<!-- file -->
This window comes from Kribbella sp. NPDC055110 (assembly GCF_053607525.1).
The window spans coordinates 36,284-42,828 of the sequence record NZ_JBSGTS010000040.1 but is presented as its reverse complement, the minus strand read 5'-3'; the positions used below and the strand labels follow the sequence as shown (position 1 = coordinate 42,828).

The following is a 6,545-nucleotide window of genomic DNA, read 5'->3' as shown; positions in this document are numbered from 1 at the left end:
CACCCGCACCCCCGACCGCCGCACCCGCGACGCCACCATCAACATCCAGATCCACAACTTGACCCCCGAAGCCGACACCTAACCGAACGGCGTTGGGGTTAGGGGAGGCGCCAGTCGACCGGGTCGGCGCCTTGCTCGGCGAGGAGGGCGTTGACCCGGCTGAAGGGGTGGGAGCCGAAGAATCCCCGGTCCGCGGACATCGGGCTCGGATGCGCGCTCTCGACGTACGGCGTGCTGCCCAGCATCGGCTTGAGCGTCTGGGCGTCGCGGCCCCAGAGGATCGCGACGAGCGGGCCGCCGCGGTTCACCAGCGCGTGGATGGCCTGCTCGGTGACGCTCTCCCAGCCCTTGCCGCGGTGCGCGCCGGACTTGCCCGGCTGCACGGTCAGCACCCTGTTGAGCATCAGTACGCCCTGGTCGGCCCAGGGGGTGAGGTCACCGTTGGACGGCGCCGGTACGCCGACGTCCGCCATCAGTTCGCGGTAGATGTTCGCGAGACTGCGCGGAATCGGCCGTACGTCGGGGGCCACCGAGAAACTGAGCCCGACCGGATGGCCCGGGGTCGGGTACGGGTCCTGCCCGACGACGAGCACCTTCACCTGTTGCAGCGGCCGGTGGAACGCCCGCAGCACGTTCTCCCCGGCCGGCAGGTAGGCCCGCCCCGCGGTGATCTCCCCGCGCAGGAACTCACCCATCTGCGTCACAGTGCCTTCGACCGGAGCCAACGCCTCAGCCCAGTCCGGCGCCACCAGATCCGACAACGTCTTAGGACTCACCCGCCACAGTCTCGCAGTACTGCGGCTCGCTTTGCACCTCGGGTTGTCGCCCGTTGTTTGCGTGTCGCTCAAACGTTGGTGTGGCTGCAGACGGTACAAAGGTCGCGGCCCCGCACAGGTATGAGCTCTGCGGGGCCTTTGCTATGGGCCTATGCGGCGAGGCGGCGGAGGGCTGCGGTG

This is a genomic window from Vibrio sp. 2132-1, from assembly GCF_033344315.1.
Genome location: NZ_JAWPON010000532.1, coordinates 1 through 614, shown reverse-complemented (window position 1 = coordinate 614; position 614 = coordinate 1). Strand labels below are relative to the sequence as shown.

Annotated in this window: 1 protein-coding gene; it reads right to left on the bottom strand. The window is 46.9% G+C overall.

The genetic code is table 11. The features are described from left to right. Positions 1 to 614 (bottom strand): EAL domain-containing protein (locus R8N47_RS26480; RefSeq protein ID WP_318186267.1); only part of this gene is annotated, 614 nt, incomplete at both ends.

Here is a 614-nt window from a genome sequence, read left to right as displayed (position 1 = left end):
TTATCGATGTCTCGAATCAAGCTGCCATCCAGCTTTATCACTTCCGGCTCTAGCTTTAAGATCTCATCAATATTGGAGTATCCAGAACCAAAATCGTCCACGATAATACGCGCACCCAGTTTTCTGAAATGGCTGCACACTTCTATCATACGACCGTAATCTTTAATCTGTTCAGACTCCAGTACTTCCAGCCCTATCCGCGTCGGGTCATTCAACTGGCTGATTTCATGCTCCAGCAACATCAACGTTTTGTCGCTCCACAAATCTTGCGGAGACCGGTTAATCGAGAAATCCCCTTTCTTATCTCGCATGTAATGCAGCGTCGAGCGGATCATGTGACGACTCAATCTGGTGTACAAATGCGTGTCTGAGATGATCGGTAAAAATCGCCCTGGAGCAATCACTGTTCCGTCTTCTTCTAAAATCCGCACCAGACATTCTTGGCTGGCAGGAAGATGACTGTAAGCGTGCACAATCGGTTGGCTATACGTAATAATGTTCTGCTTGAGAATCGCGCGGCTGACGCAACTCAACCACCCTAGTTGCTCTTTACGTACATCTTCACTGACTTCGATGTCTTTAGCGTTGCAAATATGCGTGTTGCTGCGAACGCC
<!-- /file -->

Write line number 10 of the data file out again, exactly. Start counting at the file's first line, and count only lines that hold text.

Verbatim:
TTATCGATGTCTCGAATCAAGCTGCCATCCAGCTTTATCACTTCCGGCTCTAGCTTTAAGATCTCATCAATATTGGAGTATCCAGAACCAAAATCGTCCACGATAATACGCGCACCCAGTTTTCTGAAATGGCTGCACACTTCTATCATACGACCGTAATCTTTAATCTGTTCAGACTCCAGTACTTCCAGCCCTATCCGCGTCGGGTCATTCAACTGGCTGATTTCATGCTCCAGCAACATCAACGTTTTGTCGCTCCACAAATCTTGCGGAGACCGGTTAATCGAGAAATCCCCTTTCTTATCTCGCATGTAATGCAGCGTCGAGCGGATCATGTGACGACTCAATCTGGTGTACAAATGCGTGTCTGAGATGATCGGTAAAAATCGCCCTGGAGCAATCACTGTTCCGTCTTCTTCTAAAATCCGCACCAGACATTCTTGGCTGGCAGGAAGATGACTGTAAGCGTGCACAATCGGTTGGCTATACGTAATAATGTTCTGCTTGAGAATCGCGCGGCTGACGCAACTCAACCACCCTAGTTGCTCTTTACGTACATCTTCACTGACTTCGATGTCTTTAGCGTTGCAAATATGCGTGTTGCTGCGAACGCC